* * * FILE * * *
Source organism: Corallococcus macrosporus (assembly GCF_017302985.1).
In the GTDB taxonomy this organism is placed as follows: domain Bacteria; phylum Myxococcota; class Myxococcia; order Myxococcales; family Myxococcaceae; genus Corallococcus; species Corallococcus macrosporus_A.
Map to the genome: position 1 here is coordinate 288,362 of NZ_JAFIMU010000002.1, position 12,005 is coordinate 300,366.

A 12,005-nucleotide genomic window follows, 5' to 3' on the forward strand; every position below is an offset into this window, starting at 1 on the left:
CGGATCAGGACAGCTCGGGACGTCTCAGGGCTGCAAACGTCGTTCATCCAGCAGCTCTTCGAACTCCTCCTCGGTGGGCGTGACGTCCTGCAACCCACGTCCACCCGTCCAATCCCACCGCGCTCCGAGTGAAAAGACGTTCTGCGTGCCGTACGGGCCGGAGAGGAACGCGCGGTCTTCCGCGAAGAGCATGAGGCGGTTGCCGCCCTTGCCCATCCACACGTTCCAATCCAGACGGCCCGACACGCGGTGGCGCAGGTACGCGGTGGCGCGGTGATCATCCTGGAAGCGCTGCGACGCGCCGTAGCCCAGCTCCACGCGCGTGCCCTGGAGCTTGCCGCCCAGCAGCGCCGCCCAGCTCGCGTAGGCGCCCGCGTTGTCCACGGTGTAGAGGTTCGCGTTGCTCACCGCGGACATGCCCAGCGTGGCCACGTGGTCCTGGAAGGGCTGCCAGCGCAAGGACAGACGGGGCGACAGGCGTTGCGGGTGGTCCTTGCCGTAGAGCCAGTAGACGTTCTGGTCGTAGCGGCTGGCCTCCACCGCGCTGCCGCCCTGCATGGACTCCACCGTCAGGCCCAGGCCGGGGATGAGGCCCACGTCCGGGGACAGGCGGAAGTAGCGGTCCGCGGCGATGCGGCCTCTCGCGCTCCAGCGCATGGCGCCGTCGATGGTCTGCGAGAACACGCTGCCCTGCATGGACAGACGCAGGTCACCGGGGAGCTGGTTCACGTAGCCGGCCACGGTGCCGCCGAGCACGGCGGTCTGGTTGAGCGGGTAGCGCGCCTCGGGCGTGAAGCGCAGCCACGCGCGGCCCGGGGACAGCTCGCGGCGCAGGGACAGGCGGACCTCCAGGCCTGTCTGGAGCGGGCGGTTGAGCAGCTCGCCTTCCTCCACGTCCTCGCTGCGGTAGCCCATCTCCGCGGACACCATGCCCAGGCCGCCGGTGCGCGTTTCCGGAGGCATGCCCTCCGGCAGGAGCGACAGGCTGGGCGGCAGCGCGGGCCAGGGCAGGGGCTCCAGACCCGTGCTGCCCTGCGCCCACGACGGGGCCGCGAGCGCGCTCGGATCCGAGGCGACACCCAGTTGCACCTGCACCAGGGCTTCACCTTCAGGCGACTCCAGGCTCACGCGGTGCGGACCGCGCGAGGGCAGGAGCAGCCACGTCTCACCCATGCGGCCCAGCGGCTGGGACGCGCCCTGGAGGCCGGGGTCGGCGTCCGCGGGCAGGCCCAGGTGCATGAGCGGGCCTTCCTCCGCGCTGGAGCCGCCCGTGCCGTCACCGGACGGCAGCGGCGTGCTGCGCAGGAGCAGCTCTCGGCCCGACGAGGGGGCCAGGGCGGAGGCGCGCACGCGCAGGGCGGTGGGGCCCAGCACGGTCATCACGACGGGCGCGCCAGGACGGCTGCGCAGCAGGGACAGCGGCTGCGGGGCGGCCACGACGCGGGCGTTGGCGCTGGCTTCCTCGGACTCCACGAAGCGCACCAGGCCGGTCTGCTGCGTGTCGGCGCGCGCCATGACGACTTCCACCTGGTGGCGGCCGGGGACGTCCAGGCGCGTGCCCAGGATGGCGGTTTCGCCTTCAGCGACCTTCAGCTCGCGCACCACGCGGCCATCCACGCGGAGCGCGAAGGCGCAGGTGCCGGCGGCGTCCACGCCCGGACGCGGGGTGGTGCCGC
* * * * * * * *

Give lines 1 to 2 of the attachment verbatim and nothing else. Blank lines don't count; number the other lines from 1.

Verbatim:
Source organism: Corallococcus macrosporus (assembly GCF_017302985.1).
In the GTDB taxonomy this organism is placed as follows: domain Bacteria; phylum Myxococcota; class Myxococcia; order Myxococcales; family Myxococcaceae; genus Corallococcus; species Corallococcus macrosporus_A.